Upper intermediate level
To provide review and practice of modal verbs (should, must, have to, may, might, can't) in the context of texts about mysteries and oddities
To provide product writing practice of a set of sentences in the context of the perfect English language student.
Procedure (43-43 minutes)
Show students the title and picture about 'Mysteries and oddities'. Instruct students to talk with a partner about 'what sleepwalkers are able to do when sleepwalking' in pairs (2 min). Send to breakout rooms. CAUTION: create two extra for late comers. Ask one pair what they talked about (1 min).
Students read some sentences related to sleepwalking and other oddities. The sentences contain 2-4 choices of modal verbs. Students decide which ones are correct and send to the teacher all their answers in a single private message using the private chat (4 min). This will be checked in the next stage.
1. Both correct, 'have to' is better. Should: students read examples. Ask if it is a strong obligation or not. Write 'not strong', 'good idea', 'right thing', 'not necessary'. "The negative form means that it is not a good idea'" Have to: teacher reads examples. Ask if the obligation comes from the speaker or someone else. Write 'external'. Which of these modals is better? Have to. Ask "What word comes after both modals?" Verb in bare infinitive. Highlight verbs. Model and drill each modal, and each sentence. Stress on 'have', 'careful'; 'careful'. 2. Both correct. Must: students read examples. Ask if it is a strong obligation. Write 'strong', 'internal'. Ask "What word comes after both modals?" Verb in bare infinitive. Highlight verbs. Model and drill must and each sentence. Sentence stress on 'cover' and 'mouth'; 'must'. Which of these modals is better? Depends on the culture, if it is a strong believe use 'must', if it is only polite use 'should'. 3. Must is correct. Must: students read the new example. Write 'from the evidence, I know this is true'. Extension: That baby boy is tiny, he must... be a newborn, be premature, be one week old. What word comes after? Verb bare infinitive. Model and drill, must, sentence. Sentence stress on 'must' and 'frightening'. 4. Can't is correct. Mustn't: teacher reads the example. Write 'not allowed to'. Extension: Before the age of 18 you mustn't... drink alcohol, drive. Can't: students read the example. Would it be the opposite of must? Write 'opposite of must'. Extension: he can't be sixty, he looks... younger, very young, about 50 max. What word comes after? Verb bare infinitive. Model and drill, mustn't, can't, sentence. 5. May and might are correct. May: read examples. Ask what is the time tense in each one. Write 'present or future'. Might: read examples. Ask what is the time tense in each one. Write 'past, present or future', 'past of 'may'. What word comes after? Verb bare infinitive. Model and drill, may, might, can't, sentences. 6. Which of the modals expresses the strongest probability? Must Which one expresses that something is completely impossible? Can't Which one expresses a middle degree of probability? May, might Draw an arrow from "can't" to "must"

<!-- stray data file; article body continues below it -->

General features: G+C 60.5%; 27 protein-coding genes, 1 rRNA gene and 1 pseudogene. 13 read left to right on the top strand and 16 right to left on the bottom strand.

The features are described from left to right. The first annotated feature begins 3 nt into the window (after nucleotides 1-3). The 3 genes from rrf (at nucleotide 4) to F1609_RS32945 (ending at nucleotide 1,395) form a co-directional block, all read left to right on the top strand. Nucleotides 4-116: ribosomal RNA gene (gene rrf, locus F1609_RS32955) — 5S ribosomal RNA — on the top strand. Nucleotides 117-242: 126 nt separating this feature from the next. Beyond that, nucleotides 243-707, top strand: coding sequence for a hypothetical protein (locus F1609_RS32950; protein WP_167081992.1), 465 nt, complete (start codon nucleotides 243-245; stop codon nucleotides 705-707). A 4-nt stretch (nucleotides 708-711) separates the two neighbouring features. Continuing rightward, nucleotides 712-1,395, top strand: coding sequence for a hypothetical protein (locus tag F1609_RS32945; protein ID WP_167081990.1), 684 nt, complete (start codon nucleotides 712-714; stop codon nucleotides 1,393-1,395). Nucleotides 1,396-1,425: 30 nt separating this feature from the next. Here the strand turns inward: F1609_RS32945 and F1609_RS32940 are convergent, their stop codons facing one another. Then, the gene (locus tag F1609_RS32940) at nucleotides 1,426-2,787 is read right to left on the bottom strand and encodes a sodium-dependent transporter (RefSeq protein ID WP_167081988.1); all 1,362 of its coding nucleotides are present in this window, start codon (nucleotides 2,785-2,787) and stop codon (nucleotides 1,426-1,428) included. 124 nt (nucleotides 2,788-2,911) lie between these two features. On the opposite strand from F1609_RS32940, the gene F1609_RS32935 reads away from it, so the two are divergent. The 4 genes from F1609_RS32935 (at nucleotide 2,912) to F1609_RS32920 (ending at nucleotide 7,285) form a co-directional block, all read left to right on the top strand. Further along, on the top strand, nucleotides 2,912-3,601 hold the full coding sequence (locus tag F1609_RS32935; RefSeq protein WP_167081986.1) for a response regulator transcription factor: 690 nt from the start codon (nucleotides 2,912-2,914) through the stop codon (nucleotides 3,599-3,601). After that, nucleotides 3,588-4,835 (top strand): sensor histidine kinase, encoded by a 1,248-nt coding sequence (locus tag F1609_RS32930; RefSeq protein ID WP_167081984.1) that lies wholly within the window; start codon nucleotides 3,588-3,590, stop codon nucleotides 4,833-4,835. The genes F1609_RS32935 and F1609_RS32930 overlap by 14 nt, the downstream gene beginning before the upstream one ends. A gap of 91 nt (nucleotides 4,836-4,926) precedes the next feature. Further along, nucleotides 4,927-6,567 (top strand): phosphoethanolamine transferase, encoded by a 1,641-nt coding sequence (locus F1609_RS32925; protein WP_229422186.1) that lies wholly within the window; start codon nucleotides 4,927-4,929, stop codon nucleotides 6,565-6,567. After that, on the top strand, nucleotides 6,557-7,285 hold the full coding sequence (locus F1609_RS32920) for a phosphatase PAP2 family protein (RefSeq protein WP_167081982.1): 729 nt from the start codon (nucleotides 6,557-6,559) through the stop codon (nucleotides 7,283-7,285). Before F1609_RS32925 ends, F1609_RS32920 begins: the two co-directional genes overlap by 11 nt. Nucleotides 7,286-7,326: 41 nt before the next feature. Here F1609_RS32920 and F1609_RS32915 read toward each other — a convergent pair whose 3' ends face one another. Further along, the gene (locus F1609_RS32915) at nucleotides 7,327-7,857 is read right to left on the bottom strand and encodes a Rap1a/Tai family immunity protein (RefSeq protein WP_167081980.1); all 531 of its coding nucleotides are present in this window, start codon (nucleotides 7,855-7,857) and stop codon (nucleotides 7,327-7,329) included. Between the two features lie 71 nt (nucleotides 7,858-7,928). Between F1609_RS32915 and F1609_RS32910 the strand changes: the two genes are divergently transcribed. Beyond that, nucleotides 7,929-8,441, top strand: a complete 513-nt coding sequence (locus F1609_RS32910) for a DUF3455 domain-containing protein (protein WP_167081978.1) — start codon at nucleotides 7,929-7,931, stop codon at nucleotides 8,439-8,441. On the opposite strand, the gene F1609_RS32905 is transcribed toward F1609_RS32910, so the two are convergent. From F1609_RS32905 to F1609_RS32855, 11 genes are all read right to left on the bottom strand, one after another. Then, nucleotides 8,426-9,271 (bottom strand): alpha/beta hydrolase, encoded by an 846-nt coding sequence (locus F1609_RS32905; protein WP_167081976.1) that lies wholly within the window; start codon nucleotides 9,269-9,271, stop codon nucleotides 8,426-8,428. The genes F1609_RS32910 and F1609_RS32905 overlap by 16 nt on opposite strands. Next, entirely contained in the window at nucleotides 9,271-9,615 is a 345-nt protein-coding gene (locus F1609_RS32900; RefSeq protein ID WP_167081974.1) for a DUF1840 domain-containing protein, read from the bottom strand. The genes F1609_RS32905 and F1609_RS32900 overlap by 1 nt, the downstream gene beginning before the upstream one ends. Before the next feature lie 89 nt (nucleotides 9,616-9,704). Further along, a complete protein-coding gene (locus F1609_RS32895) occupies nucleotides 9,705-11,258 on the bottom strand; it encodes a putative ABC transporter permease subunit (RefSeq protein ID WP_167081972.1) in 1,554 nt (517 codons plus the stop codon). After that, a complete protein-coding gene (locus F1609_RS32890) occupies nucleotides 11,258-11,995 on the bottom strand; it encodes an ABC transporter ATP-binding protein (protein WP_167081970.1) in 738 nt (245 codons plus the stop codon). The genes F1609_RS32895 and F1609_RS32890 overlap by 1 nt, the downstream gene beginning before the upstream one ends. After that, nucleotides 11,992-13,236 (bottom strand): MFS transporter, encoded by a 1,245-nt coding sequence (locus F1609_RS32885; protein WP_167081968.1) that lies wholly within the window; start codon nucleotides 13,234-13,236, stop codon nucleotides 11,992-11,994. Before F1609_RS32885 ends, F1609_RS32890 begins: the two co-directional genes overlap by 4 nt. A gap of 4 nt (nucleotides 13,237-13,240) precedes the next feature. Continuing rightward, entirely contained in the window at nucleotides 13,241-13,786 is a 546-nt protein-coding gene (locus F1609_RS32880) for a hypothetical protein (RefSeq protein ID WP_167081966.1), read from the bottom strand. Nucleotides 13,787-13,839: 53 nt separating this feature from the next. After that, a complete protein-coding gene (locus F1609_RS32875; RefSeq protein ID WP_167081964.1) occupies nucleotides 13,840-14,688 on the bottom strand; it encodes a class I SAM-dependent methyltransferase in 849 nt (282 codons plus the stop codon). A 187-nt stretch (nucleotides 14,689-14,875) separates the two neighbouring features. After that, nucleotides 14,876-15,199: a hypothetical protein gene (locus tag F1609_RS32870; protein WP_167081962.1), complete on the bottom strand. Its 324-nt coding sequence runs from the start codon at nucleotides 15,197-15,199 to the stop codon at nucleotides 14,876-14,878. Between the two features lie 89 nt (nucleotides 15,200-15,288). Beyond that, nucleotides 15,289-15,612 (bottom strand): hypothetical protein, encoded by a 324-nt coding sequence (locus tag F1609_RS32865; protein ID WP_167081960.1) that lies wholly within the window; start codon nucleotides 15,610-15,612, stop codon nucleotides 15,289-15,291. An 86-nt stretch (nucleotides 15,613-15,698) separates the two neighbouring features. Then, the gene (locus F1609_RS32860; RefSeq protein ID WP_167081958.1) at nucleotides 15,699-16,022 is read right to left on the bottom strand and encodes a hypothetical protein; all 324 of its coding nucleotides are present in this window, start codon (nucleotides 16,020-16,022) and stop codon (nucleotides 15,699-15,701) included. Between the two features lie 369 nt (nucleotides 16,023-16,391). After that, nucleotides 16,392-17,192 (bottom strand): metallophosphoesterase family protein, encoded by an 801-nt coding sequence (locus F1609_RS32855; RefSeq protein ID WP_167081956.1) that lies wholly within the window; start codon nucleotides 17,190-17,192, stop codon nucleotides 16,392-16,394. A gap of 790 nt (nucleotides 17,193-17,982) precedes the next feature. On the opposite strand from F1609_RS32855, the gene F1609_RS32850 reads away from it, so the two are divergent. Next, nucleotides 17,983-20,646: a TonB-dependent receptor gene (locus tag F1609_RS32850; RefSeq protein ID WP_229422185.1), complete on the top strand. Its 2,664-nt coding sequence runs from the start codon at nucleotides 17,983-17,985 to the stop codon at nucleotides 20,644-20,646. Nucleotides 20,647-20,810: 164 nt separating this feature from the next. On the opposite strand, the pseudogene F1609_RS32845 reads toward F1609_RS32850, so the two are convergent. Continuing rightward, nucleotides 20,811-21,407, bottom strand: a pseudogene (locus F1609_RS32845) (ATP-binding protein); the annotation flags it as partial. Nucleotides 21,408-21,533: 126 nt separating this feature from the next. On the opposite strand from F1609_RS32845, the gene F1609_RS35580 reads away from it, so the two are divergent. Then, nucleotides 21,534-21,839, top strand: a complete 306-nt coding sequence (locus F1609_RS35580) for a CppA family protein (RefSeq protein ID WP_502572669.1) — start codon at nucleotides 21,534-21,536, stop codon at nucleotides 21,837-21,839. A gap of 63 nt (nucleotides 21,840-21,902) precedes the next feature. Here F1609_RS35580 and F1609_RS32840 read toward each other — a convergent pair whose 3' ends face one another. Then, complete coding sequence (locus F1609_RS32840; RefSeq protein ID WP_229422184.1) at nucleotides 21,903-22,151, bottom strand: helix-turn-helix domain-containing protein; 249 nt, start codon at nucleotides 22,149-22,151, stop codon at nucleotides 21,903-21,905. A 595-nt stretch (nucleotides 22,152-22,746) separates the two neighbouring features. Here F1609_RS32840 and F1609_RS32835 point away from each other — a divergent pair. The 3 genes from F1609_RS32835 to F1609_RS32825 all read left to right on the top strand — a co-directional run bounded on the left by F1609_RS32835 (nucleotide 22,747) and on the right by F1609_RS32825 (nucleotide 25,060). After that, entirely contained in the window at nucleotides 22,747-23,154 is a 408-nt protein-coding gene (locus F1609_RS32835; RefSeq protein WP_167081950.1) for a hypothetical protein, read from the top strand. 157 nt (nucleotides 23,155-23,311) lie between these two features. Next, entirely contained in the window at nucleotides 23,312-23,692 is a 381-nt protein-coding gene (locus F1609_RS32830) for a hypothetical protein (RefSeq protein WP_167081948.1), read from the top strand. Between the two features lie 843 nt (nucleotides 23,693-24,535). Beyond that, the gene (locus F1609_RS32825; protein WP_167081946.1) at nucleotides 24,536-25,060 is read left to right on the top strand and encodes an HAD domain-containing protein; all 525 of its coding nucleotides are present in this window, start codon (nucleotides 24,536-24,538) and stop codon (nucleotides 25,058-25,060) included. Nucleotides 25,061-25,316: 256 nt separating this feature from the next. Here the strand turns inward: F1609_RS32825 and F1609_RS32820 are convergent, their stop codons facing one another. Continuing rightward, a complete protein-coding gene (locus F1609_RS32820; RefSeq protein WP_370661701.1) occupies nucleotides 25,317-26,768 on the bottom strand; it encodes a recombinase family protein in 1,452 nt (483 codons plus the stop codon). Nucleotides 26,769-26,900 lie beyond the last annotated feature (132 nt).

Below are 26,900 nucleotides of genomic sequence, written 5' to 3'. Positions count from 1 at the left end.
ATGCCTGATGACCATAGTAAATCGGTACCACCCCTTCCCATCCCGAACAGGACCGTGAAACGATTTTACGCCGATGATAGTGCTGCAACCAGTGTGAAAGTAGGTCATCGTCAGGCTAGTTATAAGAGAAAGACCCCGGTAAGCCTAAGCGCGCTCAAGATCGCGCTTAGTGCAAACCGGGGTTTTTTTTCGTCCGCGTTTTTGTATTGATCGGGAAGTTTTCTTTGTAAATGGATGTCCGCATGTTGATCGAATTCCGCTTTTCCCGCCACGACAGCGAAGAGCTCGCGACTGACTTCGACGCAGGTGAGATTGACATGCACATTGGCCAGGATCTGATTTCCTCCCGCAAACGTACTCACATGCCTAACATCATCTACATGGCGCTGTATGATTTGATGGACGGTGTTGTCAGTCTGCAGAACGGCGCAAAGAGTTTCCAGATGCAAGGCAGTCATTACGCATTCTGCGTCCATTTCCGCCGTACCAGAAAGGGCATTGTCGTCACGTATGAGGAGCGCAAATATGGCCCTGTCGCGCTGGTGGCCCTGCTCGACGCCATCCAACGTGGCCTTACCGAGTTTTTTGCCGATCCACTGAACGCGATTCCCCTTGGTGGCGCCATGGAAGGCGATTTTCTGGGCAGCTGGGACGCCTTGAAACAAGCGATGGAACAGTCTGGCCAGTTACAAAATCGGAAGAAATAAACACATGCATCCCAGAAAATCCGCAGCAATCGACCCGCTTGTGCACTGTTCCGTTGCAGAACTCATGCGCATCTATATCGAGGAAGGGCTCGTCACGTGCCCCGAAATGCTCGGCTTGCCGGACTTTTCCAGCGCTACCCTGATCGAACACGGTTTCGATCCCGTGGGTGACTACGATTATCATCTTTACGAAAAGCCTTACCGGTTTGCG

Share link to form. Ask students to complete fill the gaps (5 min). Check answers as a group (5 min).
Share link to slides. Pair work (6 min). Ask students to write about the perfect English language student using six modal verbs. Check as a group by asking volunteers read 1 sentence. (4 minutes)
Write and elicit corrections to the use of the language in real time.